England Test coach Brendon McCullum said that he is eager to support ‘strong leader’ Ben Stokes and lauded him for being a ‘follow me’ kind of captain. Both Ben Stokes and Brendon McCullum were appointed at their respective positions this month as England built towards a new future.
McCullum was recently appointed to the role of England Test coach, with the team on a woeful run of one win in 17 matches ahead of their series opener against his native New Zealand starting at Lord’s next week.
Ben Stokes will take over from Joe Root, who stepped down as captain as the England and Wales Cricket Board welcomed a new managing director of the England team in Rob Key.
The England job is McCullum’s first as a red-ball coach, a point he acknowledged to reporters at Lord’s on Friday.
“I certainly don’t coach technically. I understand the technique obviously but for me it’s more around tactics and man-management and trying to provide the right environment for the team to try and go out there and be the best versions of themselves.
“I think with Stokesy as captain we’ve got a really strong leader, a ‘follow me’ type of captain and so I think my job will be to try and ensure that we’re consistent with a lot of our messaging.
“I’ll look after the guys inside the environment as well and try and allow them to really grow at a speed which they might not have got to previously, so it’s a big challenge,” McCullum told Sky Sports.
England will play three Tests against New Zealand and then will face India in the rescheduled fifth Test at Edgbaston later in July.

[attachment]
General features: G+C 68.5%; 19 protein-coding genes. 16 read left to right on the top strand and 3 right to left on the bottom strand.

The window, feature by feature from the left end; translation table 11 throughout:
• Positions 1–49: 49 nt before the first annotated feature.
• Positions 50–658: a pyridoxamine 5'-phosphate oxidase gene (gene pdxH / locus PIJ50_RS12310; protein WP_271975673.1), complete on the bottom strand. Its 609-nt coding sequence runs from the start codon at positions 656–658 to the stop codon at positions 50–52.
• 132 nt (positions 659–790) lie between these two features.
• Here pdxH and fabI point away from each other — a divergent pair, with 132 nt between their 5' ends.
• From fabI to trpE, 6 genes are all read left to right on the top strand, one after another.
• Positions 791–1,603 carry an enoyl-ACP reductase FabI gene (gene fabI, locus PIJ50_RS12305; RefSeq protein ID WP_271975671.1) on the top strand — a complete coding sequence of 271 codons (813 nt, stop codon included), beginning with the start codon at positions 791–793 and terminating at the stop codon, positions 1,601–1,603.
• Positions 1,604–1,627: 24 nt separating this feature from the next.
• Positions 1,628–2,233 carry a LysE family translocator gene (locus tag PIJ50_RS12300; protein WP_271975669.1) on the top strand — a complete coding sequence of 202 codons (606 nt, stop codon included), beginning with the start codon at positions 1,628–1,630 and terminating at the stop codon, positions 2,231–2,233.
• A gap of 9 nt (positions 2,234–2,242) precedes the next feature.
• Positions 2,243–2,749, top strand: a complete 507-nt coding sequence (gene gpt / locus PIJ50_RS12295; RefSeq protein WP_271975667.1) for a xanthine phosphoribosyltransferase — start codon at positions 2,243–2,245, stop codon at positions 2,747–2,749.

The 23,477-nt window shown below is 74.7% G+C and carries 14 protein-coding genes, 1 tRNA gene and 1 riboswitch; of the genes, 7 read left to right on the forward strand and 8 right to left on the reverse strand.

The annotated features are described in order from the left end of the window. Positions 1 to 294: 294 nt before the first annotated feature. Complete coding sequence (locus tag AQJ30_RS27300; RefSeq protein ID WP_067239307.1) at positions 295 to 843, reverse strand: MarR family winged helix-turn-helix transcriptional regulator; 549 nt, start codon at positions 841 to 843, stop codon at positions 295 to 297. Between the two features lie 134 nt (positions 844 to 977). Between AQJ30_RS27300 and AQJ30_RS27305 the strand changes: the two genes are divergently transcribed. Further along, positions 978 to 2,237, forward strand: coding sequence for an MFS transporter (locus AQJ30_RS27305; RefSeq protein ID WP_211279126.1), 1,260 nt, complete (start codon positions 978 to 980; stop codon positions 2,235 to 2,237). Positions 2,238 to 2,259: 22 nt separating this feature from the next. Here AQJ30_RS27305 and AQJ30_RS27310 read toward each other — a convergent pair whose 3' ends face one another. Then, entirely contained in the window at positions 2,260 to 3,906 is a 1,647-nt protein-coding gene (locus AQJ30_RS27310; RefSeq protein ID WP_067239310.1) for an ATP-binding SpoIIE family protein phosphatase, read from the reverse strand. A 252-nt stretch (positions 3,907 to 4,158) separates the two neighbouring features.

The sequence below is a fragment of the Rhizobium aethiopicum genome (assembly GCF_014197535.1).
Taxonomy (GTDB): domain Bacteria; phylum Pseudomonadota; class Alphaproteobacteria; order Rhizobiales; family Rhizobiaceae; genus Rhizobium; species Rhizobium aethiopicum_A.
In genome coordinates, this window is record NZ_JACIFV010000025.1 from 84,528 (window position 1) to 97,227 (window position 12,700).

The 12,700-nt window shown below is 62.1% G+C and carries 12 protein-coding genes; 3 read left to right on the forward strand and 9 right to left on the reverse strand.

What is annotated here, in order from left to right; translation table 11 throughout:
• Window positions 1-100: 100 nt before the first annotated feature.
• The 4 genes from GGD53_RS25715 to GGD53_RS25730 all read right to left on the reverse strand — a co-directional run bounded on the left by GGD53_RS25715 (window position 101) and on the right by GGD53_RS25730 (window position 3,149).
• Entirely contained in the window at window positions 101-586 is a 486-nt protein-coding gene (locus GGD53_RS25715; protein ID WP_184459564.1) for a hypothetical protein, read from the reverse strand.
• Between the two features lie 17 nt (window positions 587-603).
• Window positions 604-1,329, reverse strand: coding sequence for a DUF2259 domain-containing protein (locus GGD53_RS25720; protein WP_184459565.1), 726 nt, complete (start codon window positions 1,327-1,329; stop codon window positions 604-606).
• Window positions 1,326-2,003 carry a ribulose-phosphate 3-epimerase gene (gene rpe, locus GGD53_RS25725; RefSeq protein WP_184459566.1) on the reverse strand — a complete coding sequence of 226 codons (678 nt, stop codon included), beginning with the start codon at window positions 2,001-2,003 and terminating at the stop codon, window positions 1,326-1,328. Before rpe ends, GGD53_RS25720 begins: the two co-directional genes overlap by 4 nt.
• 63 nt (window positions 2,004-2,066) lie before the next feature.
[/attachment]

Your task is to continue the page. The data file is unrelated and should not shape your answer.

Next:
An Improved England Side Would Benefit Test Cricket: Brendon McCullum
Furthermore, the England squad which was announced saw the return of veteran pacers James Anderson and Stuart Broad to the mix in the addition to new names in Matthew Potts and Harry Brook.
Meanwhile, McCullum said that an improved England side will make Test cricket better. He said:
“I think for me red-ball cricket has always been the pinnacle of the sport. If you look at where the game sits currently, it’s probably on a bit of a downward trend and to me the nation that can really change that is England — because of the tradition of Test cricket here in England and I guess the fan following and the support that it gets in this country.
For us to be competitive in Test cricket, I think will go a long way in trying to be able to hopefully just shift that a little bit in terms of the perception of red-ball cricket.”